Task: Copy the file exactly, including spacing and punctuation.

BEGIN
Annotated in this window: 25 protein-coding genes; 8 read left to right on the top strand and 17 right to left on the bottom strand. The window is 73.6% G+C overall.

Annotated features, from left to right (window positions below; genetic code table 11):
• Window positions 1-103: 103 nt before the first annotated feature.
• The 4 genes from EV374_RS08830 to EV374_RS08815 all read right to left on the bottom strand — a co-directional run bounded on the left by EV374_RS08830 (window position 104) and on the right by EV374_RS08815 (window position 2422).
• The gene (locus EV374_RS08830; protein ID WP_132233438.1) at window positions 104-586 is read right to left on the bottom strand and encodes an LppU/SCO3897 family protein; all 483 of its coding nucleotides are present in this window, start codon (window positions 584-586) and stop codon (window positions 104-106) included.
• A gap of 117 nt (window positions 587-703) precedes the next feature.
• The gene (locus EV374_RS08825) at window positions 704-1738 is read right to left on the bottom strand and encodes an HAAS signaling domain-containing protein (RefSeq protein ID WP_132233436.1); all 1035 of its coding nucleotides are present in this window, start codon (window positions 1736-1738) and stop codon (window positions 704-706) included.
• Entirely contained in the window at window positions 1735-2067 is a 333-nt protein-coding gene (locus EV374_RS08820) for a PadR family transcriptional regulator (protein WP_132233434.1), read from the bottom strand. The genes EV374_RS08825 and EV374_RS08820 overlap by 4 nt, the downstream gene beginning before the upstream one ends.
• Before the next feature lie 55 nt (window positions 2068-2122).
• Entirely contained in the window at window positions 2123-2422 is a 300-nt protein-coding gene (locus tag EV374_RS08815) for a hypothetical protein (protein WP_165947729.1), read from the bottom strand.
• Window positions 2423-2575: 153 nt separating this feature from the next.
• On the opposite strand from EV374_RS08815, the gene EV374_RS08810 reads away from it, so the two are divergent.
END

Annotated in this window: 25 protein-coding genes; 8 read left to right on the top strand and 17 right to left on the bottom strand. The window is 73.6% G+C overall.

Annotated features, from left to right (window positions below; genetic code table 11):
• Window positions 1-103: 103 nt before the first annotated feature.
• The 4 genes from EV374_RS08830 to EV374_RS08815 all read right to left on the bottom strand — a co-directional run bounded on the left by EV374_RS08830 (window position 104) and on the right by EV374_RS08815 (window position 2422).
• The gene (locus EV374_RS08830; protein ID WP_132233438.1) at window positions 104-586 is read right to left on the bottom strand and encodes an LppU/SCO3897 family protein; all 483 of its coding nucleotides are present in this window, start codon (window positions 584-586) and stop codon (window positions 104-106) included.
• A gap of 117 nt (window positions 587-703) precedes the next feature.
• The gene (locus EV374_RS08825) at window positions 704-1738 is read right to left on the bottom strand and encodes an HAAS signaling domain-containing protein (RefSeq protein ID WP_132233436.1); all 1035 of its coding nucleotides are present in this window, start codon (window positions 1736-1738) and stop codon (window positions 704-706) included.
• Entirely contained in the window at window positions 1735-2067 is a 333-nt protein-coding gene (locus EV374_RS08820) for a PadR family transcriptional regulator (protein WP_132233434.1), read from the bottom strand. The genes EV374_RS08825 and EV374_RS08820 overlap by 4 nt, the downstream gene beginning before the upstream one ends.
• Before the next feature lie 55 nt (window positions 2068-2122).
• Entirely contained in the window at window positions 2123-2422 is a 300-nt protein-coding gene (locus tag EV374_RS08815) for a hypothetical protein (protein WP_165947729.1), read from the bottom strand.
• Window positions 2423-2575: 153 nt separating this feature from the next.
• On the opposite strand from EV374_RS08815, the gene EV374_RS08810 reads away from it, so the two are divergent.